Girls need role models. Girls need to see real-life role models that represent gender and racial diversity who are excelling in STEM, in the arts, in public service… and in everyday life.
We need girls, women, boys, and men to stand up, speak up and challenge the gender, racial, cultural and immigrant stereotypes that have rendered so many courageous women invisible.
Here are my 5 fave girls from age 11 to 18 who have achieved role model status:
Mo’ne Davis – the first girls to throw a Little League World Series shutout. She also earned the 2014 Sports Kid of the Year award in Sports Illustrated. The empowering image of Mo’ne Davis for African-American girls and girls of color is priceless.
Katniss Everdeen – The fearless hero of The Hunger Games has made archery coll for girls. Heroes in Hollywood impact our culture worldwide. Did you know Geena Davis was a women’s Olympics archery team semi-finalist?
Malala Yousafzai – Malala, the Pakistani girl who stood up for educating females is also the youngest Noble Prize laureate, first displayed her extraordinary courage and character in the BBC blog she wrote (at age 11) about the Taliban threat to close down schools educating girls. She followed this up with publicly advocating for children’s right to education because it is a human right. I get tingles just writing about Malala! This kind of courage is humbling and awe-inspiring so she heads up my personal list.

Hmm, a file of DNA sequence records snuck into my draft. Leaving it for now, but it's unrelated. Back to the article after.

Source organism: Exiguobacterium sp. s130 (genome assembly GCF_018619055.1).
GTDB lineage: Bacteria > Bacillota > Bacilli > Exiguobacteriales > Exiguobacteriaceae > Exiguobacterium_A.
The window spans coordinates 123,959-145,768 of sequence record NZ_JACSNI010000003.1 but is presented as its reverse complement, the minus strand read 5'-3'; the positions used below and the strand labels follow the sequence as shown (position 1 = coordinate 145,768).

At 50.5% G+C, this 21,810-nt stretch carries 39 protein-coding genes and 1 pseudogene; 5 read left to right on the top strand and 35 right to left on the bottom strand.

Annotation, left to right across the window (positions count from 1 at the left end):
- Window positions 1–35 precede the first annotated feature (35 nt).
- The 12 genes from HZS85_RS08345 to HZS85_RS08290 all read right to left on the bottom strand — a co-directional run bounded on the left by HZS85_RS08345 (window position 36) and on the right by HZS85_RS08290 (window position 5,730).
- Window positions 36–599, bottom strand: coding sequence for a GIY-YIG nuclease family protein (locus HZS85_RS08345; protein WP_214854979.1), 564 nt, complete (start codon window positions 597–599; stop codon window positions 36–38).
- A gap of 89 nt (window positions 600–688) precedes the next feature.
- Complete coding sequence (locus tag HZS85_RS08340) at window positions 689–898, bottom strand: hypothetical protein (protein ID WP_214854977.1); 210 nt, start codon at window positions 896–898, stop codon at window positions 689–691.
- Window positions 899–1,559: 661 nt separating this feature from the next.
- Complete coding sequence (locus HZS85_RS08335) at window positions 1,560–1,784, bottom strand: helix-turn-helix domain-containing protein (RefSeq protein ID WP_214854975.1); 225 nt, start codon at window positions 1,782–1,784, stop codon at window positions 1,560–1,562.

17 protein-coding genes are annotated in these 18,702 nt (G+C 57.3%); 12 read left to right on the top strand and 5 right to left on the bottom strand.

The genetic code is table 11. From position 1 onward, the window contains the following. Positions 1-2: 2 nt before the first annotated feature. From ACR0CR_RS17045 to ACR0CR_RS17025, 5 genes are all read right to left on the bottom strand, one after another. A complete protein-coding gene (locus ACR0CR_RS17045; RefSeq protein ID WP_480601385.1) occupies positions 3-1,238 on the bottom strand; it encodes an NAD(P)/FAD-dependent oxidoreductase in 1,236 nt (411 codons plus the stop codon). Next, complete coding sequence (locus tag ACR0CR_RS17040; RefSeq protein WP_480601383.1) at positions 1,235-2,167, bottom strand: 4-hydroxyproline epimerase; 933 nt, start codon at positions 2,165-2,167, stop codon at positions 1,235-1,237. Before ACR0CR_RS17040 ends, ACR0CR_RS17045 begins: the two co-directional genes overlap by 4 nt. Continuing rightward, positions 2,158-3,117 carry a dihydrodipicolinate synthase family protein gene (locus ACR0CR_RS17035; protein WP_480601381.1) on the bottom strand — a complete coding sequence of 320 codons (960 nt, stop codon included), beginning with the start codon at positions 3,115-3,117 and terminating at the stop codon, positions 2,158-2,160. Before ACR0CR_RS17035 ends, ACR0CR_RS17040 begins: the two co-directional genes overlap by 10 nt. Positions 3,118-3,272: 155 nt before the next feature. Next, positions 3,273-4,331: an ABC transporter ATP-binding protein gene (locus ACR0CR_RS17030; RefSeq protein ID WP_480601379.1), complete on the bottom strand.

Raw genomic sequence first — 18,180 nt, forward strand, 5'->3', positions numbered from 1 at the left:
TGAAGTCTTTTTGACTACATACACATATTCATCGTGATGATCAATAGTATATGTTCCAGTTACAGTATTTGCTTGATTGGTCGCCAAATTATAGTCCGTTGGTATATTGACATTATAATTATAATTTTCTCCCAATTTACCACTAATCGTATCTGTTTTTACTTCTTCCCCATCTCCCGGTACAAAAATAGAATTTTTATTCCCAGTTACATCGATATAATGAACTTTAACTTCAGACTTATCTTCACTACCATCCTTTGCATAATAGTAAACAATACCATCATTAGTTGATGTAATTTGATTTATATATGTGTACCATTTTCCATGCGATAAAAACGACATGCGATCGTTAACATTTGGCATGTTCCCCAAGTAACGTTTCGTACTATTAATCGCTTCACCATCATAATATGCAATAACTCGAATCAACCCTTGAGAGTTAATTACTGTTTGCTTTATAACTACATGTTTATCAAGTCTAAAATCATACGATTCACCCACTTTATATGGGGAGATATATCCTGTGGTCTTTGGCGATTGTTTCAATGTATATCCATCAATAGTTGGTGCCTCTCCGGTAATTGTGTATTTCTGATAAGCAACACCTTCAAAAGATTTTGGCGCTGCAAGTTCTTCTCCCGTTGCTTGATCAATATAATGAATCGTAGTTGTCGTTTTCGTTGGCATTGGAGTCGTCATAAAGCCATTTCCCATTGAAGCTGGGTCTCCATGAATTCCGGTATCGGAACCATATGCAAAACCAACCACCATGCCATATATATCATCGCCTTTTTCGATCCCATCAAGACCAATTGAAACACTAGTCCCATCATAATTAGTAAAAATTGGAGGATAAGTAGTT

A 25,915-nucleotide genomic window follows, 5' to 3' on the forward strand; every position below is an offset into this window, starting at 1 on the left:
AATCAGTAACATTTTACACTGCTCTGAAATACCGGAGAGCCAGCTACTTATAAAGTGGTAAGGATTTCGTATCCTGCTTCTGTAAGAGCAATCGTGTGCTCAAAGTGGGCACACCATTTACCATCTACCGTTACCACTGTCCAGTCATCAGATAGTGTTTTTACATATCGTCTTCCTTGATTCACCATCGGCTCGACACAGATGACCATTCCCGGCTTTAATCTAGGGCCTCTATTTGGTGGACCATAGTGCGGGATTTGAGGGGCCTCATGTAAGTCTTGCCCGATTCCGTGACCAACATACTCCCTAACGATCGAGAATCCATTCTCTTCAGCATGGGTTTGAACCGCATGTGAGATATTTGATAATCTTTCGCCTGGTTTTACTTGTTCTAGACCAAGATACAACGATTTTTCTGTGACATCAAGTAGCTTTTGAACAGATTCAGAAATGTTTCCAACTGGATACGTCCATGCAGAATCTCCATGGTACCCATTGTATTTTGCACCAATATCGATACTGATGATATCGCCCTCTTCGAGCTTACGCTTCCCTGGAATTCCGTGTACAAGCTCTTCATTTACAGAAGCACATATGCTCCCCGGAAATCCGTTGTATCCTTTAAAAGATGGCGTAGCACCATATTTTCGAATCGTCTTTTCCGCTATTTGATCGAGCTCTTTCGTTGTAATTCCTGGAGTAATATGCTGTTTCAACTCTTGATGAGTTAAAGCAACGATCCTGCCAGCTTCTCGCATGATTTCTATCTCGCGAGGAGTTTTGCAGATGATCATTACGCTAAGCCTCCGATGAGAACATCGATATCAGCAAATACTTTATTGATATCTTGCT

“The Flying Monkeys” – 6 Girl Scouts, ages 12 to 13, from Ames, Iowa who won the FIRST LEGO League Global Innovation Award for a prosthetic device designed for a 3-year-old born without fingers on her right hand enabling her to write. The $20,000 reward was used to get their U.S. Patent in Washington, D.C. where the girls were honored.
Vinnie Ream – The 18-year-old was the first female and youngest artist to ever receive a Congressional commission for a statue. Her true-to-life marble figure of President Abraham Lincoln in the U.S. Capitol rotunda is stunning. Learn more about her here.
Laws can be legislated but hearts are changed one person at a time. Title IX and Civil Right’s legislation are only as powerful as we make them in the everyday face to face interactions based on a foundation of respect for everyone’s dignity and rights.